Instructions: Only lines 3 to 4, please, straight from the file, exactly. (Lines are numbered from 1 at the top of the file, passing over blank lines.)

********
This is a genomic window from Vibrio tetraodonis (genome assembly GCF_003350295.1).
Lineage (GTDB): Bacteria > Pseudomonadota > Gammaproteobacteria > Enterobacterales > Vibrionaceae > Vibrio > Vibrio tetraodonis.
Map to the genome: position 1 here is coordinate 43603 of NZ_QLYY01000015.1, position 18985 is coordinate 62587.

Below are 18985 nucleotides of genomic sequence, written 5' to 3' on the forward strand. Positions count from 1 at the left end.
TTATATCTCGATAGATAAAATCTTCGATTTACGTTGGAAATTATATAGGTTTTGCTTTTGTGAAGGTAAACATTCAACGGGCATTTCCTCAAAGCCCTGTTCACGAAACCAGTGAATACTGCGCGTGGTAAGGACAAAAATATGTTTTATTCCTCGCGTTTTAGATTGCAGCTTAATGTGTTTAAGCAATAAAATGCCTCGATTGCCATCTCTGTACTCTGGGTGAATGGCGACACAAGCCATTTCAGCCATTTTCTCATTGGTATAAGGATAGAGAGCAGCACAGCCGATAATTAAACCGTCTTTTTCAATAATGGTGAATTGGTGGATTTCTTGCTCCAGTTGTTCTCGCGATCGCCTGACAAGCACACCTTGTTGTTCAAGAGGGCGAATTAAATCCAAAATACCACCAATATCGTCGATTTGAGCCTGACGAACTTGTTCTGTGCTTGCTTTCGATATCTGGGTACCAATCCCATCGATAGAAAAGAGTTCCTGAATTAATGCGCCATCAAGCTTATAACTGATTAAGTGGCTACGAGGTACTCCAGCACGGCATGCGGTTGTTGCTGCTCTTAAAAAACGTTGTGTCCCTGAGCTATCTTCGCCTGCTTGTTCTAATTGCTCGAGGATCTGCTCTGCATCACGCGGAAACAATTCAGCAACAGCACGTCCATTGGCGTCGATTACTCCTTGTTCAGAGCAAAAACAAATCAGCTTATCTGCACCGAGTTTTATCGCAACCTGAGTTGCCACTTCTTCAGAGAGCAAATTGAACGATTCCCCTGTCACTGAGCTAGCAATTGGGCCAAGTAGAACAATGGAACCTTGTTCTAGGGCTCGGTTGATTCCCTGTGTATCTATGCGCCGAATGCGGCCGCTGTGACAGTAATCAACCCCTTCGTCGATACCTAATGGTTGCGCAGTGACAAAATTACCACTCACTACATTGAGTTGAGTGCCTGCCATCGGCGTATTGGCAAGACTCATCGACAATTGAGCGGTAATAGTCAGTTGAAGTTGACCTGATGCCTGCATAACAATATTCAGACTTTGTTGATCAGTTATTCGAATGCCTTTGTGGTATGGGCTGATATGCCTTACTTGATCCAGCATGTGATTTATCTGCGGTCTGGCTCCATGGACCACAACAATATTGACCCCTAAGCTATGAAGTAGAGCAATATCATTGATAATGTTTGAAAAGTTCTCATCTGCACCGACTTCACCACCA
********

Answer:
Map to the genome: position 1 here is coordinate 43603 of NZ_QLYY01000015.1, position 18985 is coordinate 62587.

Below are 18985 nucleotides of genomic sequence, written 5' to 3' on the forward strand. Positions count from 1 at the left end.